posted on Feb, 13 2015 @ 02:09 AM
To start this conversation I will include the link that inspired the thread: On Sheep, Wolves,
and Sheepdogs - Dave Grossman
I know this has made its rounds so I will start with my points of contention so this thread can be rightly characterized as a rant on the subject.
1. The characterization of the wolf is a closed interpretation that serves the argument without outlining the logical flaws of the argument.
Given the parameters of the characterization outline of the 3 main characters in this story I can not self identify as any of them. I certainly can
not define myself as a sheep. I can sense danger and hostile intent and have no problem defending myself and others bent on being predatory in their
I can not self identify as a sheep dog because I am not obedient to a master.
I can not by his definition self identify as a wolf because while I am ruthless in my self preservation and extending that to my social group I do not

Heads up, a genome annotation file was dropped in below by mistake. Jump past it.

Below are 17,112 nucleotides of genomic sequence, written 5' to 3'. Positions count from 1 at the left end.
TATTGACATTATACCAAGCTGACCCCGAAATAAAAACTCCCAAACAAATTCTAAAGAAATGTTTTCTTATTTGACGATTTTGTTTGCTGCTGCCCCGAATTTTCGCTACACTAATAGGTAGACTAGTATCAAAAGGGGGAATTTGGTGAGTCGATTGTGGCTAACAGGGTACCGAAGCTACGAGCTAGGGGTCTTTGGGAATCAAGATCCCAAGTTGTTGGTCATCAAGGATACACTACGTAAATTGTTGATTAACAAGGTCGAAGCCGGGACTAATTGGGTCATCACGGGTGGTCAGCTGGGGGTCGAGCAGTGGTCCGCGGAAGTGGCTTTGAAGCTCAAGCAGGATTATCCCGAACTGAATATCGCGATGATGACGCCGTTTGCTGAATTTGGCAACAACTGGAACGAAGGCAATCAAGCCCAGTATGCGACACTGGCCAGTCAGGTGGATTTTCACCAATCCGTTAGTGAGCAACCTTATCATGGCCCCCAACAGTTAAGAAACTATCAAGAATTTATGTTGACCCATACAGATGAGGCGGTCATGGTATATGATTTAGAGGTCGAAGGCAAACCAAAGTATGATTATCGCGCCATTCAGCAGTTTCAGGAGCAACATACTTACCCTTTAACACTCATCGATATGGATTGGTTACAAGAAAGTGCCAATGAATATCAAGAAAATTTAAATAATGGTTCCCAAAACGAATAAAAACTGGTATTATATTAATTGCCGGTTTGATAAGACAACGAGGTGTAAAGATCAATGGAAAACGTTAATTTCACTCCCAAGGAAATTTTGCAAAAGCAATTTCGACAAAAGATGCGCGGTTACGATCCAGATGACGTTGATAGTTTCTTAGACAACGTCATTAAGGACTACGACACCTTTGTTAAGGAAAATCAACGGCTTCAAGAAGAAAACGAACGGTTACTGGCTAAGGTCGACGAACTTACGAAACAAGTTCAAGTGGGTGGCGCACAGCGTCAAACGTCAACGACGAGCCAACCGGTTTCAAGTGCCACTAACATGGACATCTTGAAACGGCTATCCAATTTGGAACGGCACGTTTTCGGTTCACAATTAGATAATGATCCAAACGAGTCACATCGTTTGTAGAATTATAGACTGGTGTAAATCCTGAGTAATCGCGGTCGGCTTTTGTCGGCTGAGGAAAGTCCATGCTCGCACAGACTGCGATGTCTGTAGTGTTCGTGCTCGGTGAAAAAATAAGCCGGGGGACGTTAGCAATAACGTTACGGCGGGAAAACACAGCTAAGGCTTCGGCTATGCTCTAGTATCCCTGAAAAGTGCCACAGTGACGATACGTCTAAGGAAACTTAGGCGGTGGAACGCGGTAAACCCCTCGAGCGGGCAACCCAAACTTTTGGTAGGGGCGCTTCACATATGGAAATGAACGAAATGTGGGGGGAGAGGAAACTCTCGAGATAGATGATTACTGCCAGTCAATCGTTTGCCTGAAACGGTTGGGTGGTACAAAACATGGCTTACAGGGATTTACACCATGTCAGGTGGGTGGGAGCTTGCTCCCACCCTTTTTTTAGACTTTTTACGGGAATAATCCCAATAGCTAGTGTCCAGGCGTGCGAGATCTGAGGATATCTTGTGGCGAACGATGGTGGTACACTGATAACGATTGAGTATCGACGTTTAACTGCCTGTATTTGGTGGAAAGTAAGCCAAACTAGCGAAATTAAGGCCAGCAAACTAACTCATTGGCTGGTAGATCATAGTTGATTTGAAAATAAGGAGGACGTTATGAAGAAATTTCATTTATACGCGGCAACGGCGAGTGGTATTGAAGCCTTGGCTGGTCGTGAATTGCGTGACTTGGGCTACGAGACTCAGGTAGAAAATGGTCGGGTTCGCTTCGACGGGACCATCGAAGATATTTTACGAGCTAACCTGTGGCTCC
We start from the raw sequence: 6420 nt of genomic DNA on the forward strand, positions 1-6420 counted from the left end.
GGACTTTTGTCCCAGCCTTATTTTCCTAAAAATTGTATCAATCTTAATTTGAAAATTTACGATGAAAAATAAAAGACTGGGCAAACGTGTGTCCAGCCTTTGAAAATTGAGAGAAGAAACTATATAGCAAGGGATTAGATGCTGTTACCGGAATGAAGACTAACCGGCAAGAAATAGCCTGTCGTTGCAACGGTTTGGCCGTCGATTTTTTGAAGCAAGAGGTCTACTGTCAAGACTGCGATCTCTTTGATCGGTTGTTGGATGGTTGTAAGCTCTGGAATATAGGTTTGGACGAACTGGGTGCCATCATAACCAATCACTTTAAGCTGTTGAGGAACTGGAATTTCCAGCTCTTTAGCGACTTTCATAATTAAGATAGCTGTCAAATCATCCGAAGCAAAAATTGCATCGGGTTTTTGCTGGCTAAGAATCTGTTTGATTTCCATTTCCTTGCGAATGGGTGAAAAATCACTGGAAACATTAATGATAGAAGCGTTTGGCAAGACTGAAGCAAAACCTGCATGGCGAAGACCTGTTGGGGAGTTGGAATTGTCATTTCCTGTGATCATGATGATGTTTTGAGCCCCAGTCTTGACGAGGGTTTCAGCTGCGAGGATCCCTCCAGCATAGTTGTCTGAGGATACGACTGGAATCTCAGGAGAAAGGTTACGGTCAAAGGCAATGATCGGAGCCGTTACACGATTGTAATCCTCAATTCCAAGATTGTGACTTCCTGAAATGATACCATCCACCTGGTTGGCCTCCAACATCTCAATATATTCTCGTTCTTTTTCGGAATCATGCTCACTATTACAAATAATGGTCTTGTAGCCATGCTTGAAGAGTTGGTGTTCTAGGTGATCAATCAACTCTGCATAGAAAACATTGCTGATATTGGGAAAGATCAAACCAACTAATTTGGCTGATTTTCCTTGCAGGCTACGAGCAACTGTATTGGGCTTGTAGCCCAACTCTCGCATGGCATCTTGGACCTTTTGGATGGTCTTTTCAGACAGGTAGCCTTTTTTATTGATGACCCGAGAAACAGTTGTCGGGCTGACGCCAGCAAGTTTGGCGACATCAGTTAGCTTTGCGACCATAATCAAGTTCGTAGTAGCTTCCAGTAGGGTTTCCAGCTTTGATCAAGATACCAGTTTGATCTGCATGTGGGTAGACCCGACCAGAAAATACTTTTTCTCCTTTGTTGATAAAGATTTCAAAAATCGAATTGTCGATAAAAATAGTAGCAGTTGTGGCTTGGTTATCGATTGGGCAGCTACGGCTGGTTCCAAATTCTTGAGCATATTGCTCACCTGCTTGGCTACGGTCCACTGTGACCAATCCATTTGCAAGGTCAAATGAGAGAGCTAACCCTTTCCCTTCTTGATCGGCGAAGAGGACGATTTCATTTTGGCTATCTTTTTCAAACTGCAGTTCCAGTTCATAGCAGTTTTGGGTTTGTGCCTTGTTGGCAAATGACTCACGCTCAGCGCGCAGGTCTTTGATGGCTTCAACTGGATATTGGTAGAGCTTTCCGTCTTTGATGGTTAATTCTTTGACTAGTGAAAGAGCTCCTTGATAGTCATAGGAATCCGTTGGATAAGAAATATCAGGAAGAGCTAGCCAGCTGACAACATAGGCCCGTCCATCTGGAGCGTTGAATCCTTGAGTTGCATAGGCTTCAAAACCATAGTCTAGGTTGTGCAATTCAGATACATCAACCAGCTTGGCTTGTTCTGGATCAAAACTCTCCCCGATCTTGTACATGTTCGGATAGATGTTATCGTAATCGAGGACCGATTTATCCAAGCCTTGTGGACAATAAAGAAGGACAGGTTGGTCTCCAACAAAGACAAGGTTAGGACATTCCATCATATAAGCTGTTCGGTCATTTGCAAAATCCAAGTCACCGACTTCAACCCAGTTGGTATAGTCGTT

attack or act as a predator on humans but sheep are tasty. I was trained to be a warrior and hunter from a very young age. I was hunting at 7 years
old. We would always eat what we killed. Never harmed a human. I have taken plenty of sheep. That is why I hate this analogy.
It is wrong because it makes all wolves to be predators without consciousness or selectivity. Wolves keep humans sharp and capable of self defense.
Human predators should not be classified as wolves. Perhaps they should more appropriately be defined as werewolves.
As you can see the simplistic and limited nature of this analogy makes some of us kind of growl at it's limitations and conclusions.
02am2015-02-13T02:11:52-06:0002112America/Chicago11228 by machineintelligence because: Syntax challanges